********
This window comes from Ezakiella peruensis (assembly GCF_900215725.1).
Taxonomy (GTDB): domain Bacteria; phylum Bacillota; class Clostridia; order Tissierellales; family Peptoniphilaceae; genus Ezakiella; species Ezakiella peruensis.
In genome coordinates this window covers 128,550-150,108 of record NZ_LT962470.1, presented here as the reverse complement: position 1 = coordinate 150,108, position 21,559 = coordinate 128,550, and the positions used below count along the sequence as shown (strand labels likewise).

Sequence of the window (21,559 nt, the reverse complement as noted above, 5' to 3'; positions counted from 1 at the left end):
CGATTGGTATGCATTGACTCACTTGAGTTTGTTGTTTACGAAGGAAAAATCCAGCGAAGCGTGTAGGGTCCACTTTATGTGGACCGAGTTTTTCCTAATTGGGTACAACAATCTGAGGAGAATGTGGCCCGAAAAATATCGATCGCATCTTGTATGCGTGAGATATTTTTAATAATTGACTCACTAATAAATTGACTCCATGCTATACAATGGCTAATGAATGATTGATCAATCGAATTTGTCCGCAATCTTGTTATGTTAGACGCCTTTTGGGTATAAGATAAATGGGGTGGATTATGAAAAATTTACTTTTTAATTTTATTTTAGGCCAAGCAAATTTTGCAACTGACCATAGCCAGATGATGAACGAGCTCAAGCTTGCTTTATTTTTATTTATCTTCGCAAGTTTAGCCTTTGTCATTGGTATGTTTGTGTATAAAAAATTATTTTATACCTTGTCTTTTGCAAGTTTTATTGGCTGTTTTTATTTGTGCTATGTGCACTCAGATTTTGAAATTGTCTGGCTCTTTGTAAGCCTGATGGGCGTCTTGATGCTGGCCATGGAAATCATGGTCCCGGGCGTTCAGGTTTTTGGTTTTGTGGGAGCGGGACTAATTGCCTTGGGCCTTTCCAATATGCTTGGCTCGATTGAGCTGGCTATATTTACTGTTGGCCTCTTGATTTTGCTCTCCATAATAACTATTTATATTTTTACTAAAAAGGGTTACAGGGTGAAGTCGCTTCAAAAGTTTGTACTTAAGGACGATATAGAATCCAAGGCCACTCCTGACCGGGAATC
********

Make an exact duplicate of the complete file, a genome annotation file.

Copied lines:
This window comes from Ezakiella peruensis (assembly GCF_900215725.1).
Taxonomy (GTDB): domain Bacteria; phylum Bacillota; class Clostridia; order Tissierellales; family Peptoniphilaceae; genus Ezakiella; species Ezakiella peruensis.
In genome coordinates this window covers 128,550-150,108 of record NZ_LT962470.1, presented here as the reverse complement: position 1 = coordinate 150,108, position 21,559 = coordinate 128,550, and the positions used below count along the sequence as shown (strand labels likewise).

Sequence of the window (21,559 nt, the reverse complement as noted above, 5' to 3'; positions counted from 1 at the left end):
CGATTGGTATGCATTGACTCACTTGAGTTTGTTGTTTACGAAGGAAAAATCCAGCGAAGCGTGTAGGGTCCACTTTATGTGGACCGAGTTTTTCCTAATTGGGTACAACAATCTGAGGAGAATGTGGCCCGAAAAATATCGATCGCATCTTGTATGCGTGAGATATTTTTAATAATTGACTCACTAATAAATTGACTCCATGCTATACAATGGCTAATGAATGATTGATCAATCGAATTTGTCCGCAATCTTGTTATGTTAGACGCCTTTTGGGTATAAGATAAATGGGGTGGATTATGAAAAATTTACTTTTTAATTTTATTTTAGGCCAAGCAAATTTTGCAACTGACCATAGCCAGATGATGAACGAGCTCAAGCTTGCTTTATTTTTATTTATCTTCGCAAGTTTAGCCTTTGTCATTGGTATGTTTGTGTATAAAAAATTATTTTATACCTTGTCTTTTGCAAGTTTTATTGGCTGTTTTTATTTGTGCTATGTGCACTCAGATTTTGAAATTGTCTGGCTCTTTGTAAGCCTGATGGGCGTCTTGATGCTGGCCATGGAAATCATGGTCCCGGGCGTTCAGGTTTTTGGTTTTGTGGGAGCGGGACTAATTGCCTTGGGCCTTTCCAATATGCTTGGCTCGATTGAGCTGGCTATATTTACTGTTGGCCTCTTGATTTTGCTCTCCATAATAACTATTTATATTTTTACTAAAAAGGGTTACAGGGTGAAGTCGCTTCAAAAGTTTGTACTTAAGGACGATATAGAATCCAAGGCCACTCCTGACCGGGAATC